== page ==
Authors:Tugce Ozturk; Anthony D. Rollett Abstract: Abstract The present study is devoted to the creation of a process–structure–property database for dual phase titanium alloys, through a synthetic microstructure generation method and a mesh-free fast Fourier transform based micromechanical model that operates on a discretized image of the microstructure. A sensitivity analysis is performed as a precursor to determine the statistically representative volume element size for creating 3D synthetic microstructures based on additively manufactured Ti–6Al–4V characteristics, which are further modified to expand the database for features of interest, e.g., lath thickness. Sets of titanium hardening parameters are extracted from literature, and The relative effect of the chosen microstructural features is quantified through comparisons of average and local field distributions. PubDate: 2017-08-22 DOI: 10.1007/s00466-017-1467-3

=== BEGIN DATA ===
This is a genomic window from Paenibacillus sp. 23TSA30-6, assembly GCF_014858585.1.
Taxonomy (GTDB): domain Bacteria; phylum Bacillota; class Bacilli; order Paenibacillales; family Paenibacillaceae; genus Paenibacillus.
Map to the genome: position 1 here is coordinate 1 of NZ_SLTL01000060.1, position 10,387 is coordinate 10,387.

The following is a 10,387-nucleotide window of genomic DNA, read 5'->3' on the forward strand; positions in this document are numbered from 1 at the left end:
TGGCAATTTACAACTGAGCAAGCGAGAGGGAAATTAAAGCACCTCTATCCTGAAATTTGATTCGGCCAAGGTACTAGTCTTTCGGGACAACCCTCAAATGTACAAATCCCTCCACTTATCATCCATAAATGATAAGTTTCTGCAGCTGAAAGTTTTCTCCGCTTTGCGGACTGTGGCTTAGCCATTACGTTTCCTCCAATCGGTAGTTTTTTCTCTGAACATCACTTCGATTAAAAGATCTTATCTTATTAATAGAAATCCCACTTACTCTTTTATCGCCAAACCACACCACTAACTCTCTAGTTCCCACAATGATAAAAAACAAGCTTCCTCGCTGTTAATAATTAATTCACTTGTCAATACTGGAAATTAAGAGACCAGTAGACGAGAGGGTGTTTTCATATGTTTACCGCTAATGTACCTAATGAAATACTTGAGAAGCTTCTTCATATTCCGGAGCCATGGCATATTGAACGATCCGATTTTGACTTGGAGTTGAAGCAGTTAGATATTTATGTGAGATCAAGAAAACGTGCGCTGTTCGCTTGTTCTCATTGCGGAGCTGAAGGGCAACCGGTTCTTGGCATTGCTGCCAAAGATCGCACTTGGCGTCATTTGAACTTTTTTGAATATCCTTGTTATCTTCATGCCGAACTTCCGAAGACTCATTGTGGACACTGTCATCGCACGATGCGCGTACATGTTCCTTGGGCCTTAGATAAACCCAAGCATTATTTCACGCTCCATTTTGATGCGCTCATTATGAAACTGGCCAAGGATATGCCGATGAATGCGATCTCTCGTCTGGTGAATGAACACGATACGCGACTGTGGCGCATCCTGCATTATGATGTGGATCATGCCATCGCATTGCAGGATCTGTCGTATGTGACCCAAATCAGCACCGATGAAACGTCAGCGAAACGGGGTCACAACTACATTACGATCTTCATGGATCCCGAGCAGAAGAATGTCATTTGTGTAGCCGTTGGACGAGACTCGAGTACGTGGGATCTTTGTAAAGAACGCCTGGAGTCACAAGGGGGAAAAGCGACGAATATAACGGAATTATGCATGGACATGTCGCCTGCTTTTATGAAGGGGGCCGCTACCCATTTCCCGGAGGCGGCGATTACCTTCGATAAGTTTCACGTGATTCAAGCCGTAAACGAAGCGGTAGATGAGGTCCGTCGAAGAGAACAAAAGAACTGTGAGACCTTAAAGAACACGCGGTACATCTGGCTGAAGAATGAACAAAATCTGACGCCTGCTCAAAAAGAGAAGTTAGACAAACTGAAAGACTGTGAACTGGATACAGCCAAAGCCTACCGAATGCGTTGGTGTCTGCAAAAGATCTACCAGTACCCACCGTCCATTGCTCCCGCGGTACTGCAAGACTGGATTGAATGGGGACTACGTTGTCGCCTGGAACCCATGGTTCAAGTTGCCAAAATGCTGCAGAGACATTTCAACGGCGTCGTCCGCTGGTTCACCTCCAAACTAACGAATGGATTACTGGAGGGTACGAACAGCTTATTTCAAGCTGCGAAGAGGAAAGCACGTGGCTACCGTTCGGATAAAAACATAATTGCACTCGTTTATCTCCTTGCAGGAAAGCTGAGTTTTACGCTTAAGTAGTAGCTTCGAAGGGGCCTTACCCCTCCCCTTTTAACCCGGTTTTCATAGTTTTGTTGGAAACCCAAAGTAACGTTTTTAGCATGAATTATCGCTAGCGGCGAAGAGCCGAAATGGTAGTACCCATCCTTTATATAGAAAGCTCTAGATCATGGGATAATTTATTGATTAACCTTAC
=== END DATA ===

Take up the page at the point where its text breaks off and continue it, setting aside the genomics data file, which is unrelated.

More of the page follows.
Authors:P. Broumand; A. R. Khoei Abstract: Abstract This paper presents a general framework for modeling dynamic large deformation contact-impact problems based on the phantom-node extended finite element method. The large sliding penalty contact formulation is presented based on a master-slave approach which is implemented within the phantom-node X-FEM and an explicit central difference scheme is used to model the inertial effects. The method is compared with conventional contact X-FEM; advantages, limitations and implementational aspects are also addressed. Several numerical examples are presented to show the robustness and accuracy of the proposed method. PubDate: 2017-08-20 DOI: 10.1007/s00466-017-1463-7